We All Live In Brexit’s World of Hurt
The countdown to Brexit is on. On Oct. 31, the United Kingdom is scheduled to leave the European Union. Barring a change of mind by the Brits (and a quick second referendum), just one question remains: Can the UK and EU hammer out an orderly withdrawal agreement? For Canadian companies doing business in Europe, there are many other issues to consider. To help make sense of it all, Smith Business Insight spoke with David Detomasi, associate professor and Distinguished Faculty Fellow of International Business at Smith School of Business. Detomasi says that while there’s no reason to panic over Brexit, it will be a “big shock to the system” in Europe, with potential reverberations elsewhere. “It’s not as if the European Union can just lose a big part of itself and just keep going as usual.”
We hear a lot about the politics of Brexit but less about how it will impact Canada. Is that because it’s just not that big a deal for us?
The numbers would indicate that it is a big deal, but there are other things going on in the world for Canada right now that have our attention. By far the biggest is our relationship with the United States and a particular U.S. president who happens to be somewhat, shall we say, unpredictable and mercurial in his outlook. About 80 percent of Canadian investment in trade is with the U.S., so we sometimes don’t put our eye as much on Europe. However, we signed CETA (the Canada-European Union Comprehensive Economic and Trade Agreement), and the European Union is our second-largest trading partner after the U.S. Britain is a significant part of our trade in Europe. So Brexit is certainly not trivial to Canada.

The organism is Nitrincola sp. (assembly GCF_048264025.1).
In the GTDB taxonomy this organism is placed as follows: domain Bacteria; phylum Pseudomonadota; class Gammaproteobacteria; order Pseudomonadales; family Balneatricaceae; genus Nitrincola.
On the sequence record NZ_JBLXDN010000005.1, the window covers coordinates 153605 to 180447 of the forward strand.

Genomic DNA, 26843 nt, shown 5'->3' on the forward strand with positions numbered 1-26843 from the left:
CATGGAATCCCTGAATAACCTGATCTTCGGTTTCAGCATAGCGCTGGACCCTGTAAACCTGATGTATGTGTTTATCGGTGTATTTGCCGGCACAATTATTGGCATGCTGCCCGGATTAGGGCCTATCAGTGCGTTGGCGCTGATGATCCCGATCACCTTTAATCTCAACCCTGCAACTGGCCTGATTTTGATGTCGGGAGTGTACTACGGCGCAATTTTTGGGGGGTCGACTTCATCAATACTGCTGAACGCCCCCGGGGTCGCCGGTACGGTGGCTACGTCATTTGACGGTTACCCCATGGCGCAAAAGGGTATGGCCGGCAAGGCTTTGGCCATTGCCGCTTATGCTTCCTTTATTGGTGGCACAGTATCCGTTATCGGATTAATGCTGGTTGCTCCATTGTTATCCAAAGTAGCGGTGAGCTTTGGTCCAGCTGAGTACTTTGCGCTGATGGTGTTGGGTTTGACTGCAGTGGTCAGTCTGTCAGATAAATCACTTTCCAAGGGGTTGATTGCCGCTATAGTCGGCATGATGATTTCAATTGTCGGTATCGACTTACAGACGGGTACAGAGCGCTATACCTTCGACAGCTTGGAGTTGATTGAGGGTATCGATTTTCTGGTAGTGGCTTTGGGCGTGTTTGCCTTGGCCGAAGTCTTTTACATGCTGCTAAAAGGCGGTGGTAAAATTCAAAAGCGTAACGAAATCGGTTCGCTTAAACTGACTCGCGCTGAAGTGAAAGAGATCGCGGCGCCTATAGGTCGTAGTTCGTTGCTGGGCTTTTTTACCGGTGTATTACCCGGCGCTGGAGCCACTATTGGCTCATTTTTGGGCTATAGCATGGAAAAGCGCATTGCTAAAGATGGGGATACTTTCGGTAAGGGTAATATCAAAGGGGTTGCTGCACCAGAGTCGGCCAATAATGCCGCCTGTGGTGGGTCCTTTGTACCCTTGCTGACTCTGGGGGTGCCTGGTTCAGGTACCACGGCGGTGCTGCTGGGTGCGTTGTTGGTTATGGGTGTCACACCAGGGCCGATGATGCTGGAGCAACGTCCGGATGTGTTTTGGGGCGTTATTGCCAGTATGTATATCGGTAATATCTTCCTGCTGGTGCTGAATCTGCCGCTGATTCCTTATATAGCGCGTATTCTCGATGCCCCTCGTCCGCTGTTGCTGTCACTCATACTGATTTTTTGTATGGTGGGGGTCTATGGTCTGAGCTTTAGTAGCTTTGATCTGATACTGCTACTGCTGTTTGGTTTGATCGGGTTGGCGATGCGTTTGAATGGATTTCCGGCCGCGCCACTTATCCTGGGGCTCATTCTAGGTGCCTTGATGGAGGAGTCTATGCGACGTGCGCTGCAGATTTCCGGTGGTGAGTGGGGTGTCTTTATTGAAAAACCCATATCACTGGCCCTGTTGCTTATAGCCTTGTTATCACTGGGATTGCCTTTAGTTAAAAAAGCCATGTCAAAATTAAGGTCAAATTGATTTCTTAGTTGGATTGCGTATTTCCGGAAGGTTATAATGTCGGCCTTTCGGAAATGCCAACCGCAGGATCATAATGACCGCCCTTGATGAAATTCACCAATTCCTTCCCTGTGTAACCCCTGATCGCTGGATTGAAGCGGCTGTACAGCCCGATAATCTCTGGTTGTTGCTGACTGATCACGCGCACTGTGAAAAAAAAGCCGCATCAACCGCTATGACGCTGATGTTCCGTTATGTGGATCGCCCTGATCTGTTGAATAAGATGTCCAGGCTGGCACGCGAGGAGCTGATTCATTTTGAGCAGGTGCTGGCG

What effect might Brexit have on Canada?
There are a number of issues to consider, and I think you have to look at it in terms of first-order effects and second-order effects. One first-order effect is that there will be regulatory risks for companies that wish to export to or import from the European Union and Great Britain, depending on how those two are going to be together or not. We just don’t know what the rules are going to be after Brexit. London is also a big, big banking centre. So what is Brexit going to do to monetary relations and to the financial markets?
A second-order effect would involve business confidence. Companies have to have a lot of confidence when they’re investing – even in an advanced economy like Western Europe – and they might be a little bit more skittish now. A company may be willing to export its products to Europe, but it won't go open a plant there or add to an existing plant.
Canada has a free-trade agreement with the European Union (CETA) so wouldn’t our trade relations with Europe, outside the U.K., just continue as before?
For the rest of the European Union, probably. But Brexit appears to be a defeat of globalization, and there’s a question of how other European countries will react. There are many countries in Europe that have significant chunks of their population that are also not high on the idea of the EU, and never have been. So could Brexit lead to other countries choosing to defect? And similarly, if Great Britain can leave the EU, why can’t the Scots and the Irish have full independence? Brexit may allow others to question the value of belonging to this big European Union experiment and that may cascade into other independence efforts elsewhere.